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St Hilary Lead Mines

LeadMine
Click on the read more link below to read an article from a 1956 South Wales Caving magazine which is all about the St Hilary Lead Mines. There are also 2 hand drawn maps of the mines to go with the article: map 1 / map 2
 
Many thanks to Chris at the Coach House, New Beaupre for providing the information. If anyone else has information to share about the village please email This e-mail address is being protected from spambots. You need JavaScript enabled to view it This e-mail address is being protected from spambots. You need JavaScript enabled to view it
 
(Note: the mines are on private property and are very dangerous)

The following article featured in the South Wales Caving Club Newsletter - July 1958 [i]

Exploration of the St Hilary Lead Mines

Some little while ago I was chatting with one of my fellow workers about caves and caving when the subject came around to old lead mines. My friend, a resident of St Hilary suggested that I should go and have a look at their local mines.

A geological map of the area was consulted and St Hilary was found to be lying in a limestone tongue extending down from the north of the county. A six inch to the mile map of the area was then considered to the west of St Hilary. In sight of the winking lights of the new ITV aerial a number of shafts were marked on the sides of a dry valley leading down towards New Beaupre house. There was also a cave marked bearing the name of the Ianto-Francs cave. My friend had also told me tales of large caverns to be found down the mines, so a small group was assembled and on 23 November we et off towards St Hilary with thoughts reaching Jules Verne proportions.

We arrived at St Hilary and climbed a track on the south side of the valley, past a small rock outcrop and our steeds, trusty of course, came to rest at the top of a shaft. That shaft, being the nearest we decided to explore first. Sixty feet of ladder was dropped down (secured at the top of course) and a descent was made. Alas, the ladder ended about six feet above a very shaky looking floor of rubbish consisting of everything from tin baths to motor car headlights and old radio sets. Seaton Phillips who made the descent decided that it was too risky to jump onto this unknown matted mess of wet soggy mattresses, flock type of course, so he came up and it was decided to go and have a look at Ianto-Francs cave and leave the ladder where it was.

A small level was found in the side of the valley which went in for about thirty feet, dead straight and totally uninteresting except for one bat, that is if you find bats interesting. Could this be Iano’s hole? “No” said an interested local bystander.  “Ianto’s cave is ‘igher up the wood an’ folks do say as ‘ow it goes thro’ to Old Beaupre of Llantrithyd ‘oll.” Both distances being in the region of 2 miles we assumed, making the usual allowance for local imagination it could be about one hundred yards long. Actually it was about 75 yards long and it turned out to be a level that had undoubtedly been a natural cave that had been widened by the miners in their pursuit of local ore. The walls showed plenty of signs of natural formations.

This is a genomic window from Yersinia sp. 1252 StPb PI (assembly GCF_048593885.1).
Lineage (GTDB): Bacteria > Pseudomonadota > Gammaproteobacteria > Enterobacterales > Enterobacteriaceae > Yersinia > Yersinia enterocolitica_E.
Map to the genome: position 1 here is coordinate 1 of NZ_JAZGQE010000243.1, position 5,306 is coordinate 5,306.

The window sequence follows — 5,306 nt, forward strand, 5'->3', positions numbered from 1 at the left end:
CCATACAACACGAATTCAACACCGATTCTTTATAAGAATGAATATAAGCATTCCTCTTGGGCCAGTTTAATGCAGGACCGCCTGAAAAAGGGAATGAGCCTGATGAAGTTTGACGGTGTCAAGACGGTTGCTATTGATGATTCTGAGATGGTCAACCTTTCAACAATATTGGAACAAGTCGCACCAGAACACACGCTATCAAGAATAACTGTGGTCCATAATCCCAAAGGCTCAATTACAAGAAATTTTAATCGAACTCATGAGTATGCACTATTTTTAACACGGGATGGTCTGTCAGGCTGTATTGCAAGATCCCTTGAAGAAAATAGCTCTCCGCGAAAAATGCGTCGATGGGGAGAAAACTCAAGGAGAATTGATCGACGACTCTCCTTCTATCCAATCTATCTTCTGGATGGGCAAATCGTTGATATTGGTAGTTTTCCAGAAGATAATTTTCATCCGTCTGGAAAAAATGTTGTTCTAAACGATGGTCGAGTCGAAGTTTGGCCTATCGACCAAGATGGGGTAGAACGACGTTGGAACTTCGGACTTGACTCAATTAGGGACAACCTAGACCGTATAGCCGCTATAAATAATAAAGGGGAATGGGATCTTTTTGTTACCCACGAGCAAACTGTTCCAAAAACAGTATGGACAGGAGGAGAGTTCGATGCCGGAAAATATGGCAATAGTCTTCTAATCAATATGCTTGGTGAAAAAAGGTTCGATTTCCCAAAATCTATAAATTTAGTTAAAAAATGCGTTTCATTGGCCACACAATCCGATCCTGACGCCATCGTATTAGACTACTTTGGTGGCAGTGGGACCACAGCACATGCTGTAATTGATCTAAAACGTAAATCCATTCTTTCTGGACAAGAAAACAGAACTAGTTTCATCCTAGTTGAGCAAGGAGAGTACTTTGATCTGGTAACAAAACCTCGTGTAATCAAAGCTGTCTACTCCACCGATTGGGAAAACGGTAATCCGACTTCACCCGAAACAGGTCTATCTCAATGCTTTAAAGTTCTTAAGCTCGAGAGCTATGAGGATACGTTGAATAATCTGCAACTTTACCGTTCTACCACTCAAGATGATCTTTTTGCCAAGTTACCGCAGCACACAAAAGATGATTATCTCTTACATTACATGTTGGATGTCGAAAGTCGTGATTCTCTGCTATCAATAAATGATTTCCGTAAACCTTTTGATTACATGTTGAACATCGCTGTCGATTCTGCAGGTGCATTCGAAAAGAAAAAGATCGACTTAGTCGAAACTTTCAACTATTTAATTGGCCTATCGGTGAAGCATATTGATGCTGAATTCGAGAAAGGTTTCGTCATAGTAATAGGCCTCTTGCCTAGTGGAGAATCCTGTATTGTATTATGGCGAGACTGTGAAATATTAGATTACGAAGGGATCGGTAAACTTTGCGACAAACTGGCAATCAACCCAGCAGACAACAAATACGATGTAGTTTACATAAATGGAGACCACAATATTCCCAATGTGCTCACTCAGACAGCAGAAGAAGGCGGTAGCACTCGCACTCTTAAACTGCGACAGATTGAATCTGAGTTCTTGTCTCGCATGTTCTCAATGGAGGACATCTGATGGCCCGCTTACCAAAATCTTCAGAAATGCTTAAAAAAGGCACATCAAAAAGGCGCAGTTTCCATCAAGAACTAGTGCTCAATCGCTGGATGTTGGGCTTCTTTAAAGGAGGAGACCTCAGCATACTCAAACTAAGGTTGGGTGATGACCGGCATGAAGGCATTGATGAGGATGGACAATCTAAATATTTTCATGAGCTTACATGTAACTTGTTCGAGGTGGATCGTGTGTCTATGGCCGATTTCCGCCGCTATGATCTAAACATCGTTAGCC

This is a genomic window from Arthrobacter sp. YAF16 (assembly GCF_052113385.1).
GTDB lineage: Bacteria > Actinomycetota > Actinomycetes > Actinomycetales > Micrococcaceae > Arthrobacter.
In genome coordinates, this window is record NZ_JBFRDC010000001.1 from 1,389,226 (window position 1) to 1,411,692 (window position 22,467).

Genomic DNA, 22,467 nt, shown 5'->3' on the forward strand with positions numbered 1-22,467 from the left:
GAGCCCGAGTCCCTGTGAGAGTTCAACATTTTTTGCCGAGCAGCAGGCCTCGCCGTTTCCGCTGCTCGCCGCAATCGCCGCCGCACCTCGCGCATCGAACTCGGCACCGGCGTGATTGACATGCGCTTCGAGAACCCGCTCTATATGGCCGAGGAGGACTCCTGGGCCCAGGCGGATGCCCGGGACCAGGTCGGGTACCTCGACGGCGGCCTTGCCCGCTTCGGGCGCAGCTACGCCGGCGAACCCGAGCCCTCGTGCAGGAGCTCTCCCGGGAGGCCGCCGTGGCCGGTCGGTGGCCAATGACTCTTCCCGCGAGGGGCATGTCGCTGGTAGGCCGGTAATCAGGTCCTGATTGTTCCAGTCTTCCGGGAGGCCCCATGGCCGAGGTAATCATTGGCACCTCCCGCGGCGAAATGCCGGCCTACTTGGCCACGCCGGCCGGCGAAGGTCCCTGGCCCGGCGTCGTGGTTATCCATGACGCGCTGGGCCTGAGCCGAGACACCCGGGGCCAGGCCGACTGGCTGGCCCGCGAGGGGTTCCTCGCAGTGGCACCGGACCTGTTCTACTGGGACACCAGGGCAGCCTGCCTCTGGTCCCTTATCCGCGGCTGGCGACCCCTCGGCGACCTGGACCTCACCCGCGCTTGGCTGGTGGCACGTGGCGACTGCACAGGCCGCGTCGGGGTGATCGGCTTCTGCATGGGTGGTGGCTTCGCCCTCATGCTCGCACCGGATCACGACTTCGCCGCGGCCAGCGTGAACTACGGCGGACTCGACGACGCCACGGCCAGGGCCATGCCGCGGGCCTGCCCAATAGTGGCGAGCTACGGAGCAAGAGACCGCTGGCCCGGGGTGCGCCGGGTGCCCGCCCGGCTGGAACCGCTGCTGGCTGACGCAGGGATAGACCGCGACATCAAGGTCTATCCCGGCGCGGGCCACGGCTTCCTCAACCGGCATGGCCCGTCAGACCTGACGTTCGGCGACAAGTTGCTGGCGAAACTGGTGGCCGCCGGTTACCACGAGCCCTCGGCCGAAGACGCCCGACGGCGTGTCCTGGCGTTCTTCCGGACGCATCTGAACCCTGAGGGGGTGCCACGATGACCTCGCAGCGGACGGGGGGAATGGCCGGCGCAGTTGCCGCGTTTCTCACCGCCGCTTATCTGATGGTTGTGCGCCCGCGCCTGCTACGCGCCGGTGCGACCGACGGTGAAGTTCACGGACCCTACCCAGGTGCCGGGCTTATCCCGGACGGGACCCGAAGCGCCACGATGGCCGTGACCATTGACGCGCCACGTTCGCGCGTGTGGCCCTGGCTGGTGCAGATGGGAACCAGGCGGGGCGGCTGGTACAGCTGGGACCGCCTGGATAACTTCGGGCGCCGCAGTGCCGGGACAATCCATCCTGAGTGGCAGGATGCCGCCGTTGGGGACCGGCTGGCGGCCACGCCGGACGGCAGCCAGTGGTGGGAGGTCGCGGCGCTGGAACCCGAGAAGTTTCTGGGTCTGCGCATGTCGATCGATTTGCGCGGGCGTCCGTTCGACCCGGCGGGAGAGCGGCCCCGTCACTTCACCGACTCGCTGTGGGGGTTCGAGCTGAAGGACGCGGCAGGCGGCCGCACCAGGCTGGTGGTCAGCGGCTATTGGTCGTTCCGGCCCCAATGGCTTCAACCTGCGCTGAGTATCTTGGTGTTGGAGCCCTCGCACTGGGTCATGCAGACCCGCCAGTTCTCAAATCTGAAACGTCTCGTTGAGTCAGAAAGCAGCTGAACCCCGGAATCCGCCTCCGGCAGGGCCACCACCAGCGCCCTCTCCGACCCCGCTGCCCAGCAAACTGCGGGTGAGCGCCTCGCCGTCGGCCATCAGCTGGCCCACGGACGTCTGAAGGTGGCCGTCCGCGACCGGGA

We went in for about 15 yards and we came to the bottom of a shaft down which wood had been thrown. We soon got though this and the mine extended through several crawls to the bottom of another shaft at the bottom of which were old tin baths, motor car headlights and old radio sets, and above our heads a ladder hanging down – our ladder!!!

From a junction half way in a further passage was explored and this brought us to the bottom of another shaft that was completely blocked by rubbish.

Next on the agenda was a rather large shaft bearing the name of the bell Mine. Mrs Jenkins white donkey fell down here in 1924 or was it 5? RIP. Another local was encountered at the top of this shaft who told us a rather woeful tale of a party of Air Force chaps from nearby St Athan who went down this shaft and started to die of suffocation at the bottom and who had to be hauled up so quickly that they were catapulted all the ay back to St Athan, so undaunted we set off down the Bell Mine.

About forty feet down a platform of rubbish was encountered which looked insecure but which is, in fact, quite safe. A further pitch of 20 feet and a steep scree of 10 feet landed us at the bottom. At the bottom were 3 passages, one to the right, one to the left and one straight on. Candles were lit and left in deep pockets, not ours, to test for the supposedly foul air and they were still burning several hours later. Because we were facing that way the centre passage was taken first. This was partly natural and very much not so partly artificial opening out every now and then into small natural caverns.

We came next to the bottom of another shaft and after surmounting a mountain of empty paint tins and old galvanised sheets we were able to press on. We soon came to a left hand, right angle bend in the passage with a narrow rift going straight on that was well calcined. We then came to the bottom of yet another shaft that was completely blocked: a length of about 100 yards. It was not until we reached the surface again that we found that this last shaft was only 16 yards from our first shaft at the end of Ianto Francs cave, and it is quite reasonable to suppose that there is a connection between them.

The right hand passage was tackled next. This proved to be a short passage ending in a blank face 15 yards or so long. A bat was found here that was unknown to us, among the many lesser horseshoe bats dwelling in the mines. It was the same size as the lesser horseshoe but much lighter in colour, and it had a differently shaped face. The left passage was much the same as the right one, but a small junction led to a rather pretty grotto. That was as far as we got that day and sound or sign of Mrs Jenkin’s donkey.

A second visit was made to St Hilary the following weekend. This time we were accompanied by a group from the British Nylon Spinners Caving Club who were to explore Bell Mine. There are 18 openings altogether but most of them have been blocked with rubbish or tree trimmings for the whole side of the valley has been cleared of trees, and what is better than to have some kind soul to dig a lot of holes for you to put your useless branches down?

The BNS crowd went down Bell Mine and we then let our ladder down a narrow shaft in one of the few spinneys left. Stones thrown down the shaft indicated a depth of about 100 feet, so having 80 feet of ladder down off we went and we were surprised and pleased to find several feet of piled up at the bottom. There were 2 ways on at the bottom so we chose the right hand one and set off along that.